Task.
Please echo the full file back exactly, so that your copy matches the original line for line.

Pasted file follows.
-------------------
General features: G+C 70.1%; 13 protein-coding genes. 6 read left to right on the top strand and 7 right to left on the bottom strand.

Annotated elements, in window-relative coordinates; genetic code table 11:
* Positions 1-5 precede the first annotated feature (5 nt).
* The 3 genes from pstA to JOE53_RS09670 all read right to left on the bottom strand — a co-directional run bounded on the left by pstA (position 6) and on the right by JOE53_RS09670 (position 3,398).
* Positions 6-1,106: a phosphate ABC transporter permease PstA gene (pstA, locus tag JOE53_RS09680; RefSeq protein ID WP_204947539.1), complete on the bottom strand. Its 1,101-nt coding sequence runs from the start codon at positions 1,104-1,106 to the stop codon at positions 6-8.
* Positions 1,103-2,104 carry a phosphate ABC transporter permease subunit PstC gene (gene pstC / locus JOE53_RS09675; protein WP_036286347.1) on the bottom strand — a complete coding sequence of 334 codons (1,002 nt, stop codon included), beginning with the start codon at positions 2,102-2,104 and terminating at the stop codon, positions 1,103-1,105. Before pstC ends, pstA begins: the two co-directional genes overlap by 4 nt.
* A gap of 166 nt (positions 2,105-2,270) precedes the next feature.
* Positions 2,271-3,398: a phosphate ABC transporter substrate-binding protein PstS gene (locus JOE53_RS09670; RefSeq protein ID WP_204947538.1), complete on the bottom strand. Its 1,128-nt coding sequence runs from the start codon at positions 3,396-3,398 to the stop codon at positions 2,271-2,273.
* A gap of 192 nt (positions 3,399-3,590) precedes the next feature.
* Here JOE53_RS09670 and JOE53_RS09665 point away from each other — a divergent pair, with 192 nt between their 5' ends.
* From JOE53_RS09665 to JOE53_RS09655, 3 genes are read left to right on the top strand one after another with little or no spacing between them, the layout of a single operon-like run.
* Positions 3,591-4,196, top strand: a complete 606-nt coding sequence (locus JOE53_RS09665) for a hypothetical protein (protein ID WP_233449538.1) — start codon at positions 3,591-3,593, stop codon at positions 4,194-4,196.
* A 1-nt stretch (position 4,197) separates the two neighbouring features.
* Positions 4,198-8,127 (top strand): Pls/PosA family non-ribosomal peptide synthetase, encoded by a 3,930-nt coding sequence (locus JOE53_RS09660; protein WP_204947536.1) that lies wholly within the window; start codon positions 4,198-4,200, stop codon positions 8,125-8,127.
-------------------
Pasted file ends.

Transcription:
General features: G+C 70.1%; 13 protein-coding genes. 6 read left to right on the top strand and 7 right to left on the bottom strand.

Annotated elements, in window-relative coordinates; genetic code table 11:
* Positions 1-5 precede the first annotated feature (5 nt).
* The 3 genes from pstA to JOE53_RS09670 all read right to left on the bottom strand — a co-directional run bounded on the left by pstA (position 6) and on the right by JOE53_RS09670 (position 3,398).
* Positions 6-1,106: a phosphate ABC transporter permease PstA gene (pstA, locus tag JOE53_RS09680; RefSeq protein ID WP_204947539.1), complete on the bottom strand. Its 1,101-nt coding sequence runs from the start codon at positions 1,104-1,106 to the stop codon at positions 6-8.
* Positions 1,103-2,104 carry a phosphate ABC transporter permease subunit PstC gene (gene pstC / locus JOE53_RS09675; protein WP_036286347.1) on the bottom strand — a complete coding sequence of 334 codons (1,002 nt, stop codon included), beginning with the start codon at positions 2,102-2,104 and terminating at the stop codon, positions 1,103-1,105. Before pstC ends, pstA begins: the two co-directional genes overlap by 4 nt.
* A gap of 166 nt (positions 2,105-2,270) precedes the next feature.
* Positions 2,271-3,398: a phosphate ABC transporter substrate-binding protein PstS gene (locus JOE53_RS09670; RefSeq protein ID WP_204947538.1), complete on the bottom strand. Its 1,128-nt coding sequence runs from the start codon at positions 3,396-3,398 to the stop codon at positions 2,271-2,273.
* A gap of 192 nt (positions 3,399-3,590) precedes the next feature.
* Here JOE53_RS09670 and JOE53_RS09665 point away from each other — a divergent pair, with 192 nt between their 5' ends.
* From JOE53_RS09665 to JOE53_RS09655, 3 genes are read left to right on the top strand one after another with little or no spacing between them, the layout of a single operon-like run.
* Positions 3,591-4,196, top strand: a complete 606-nt coding sequence (locus JOE53_RS09665) for a hypothetical protein (protein ID WP_233449538.1) — start codon at positions 3,591-3,593, stop codon at positions 4,194-4,196.
* A 1-nt stretch (position 4,197) separates the two neighbouring features.
* Positions 4,198-8,127 (top strand): Pls/PosA family non-ribosomal peptide synthetase, encoded by a 3,930-nt coding sequence (locus JOE53_RS09660; protein WP_204947536.1) that lies wholly within the window; start codon positions 4,198-4,200, stop codon positions 8,125-8,127.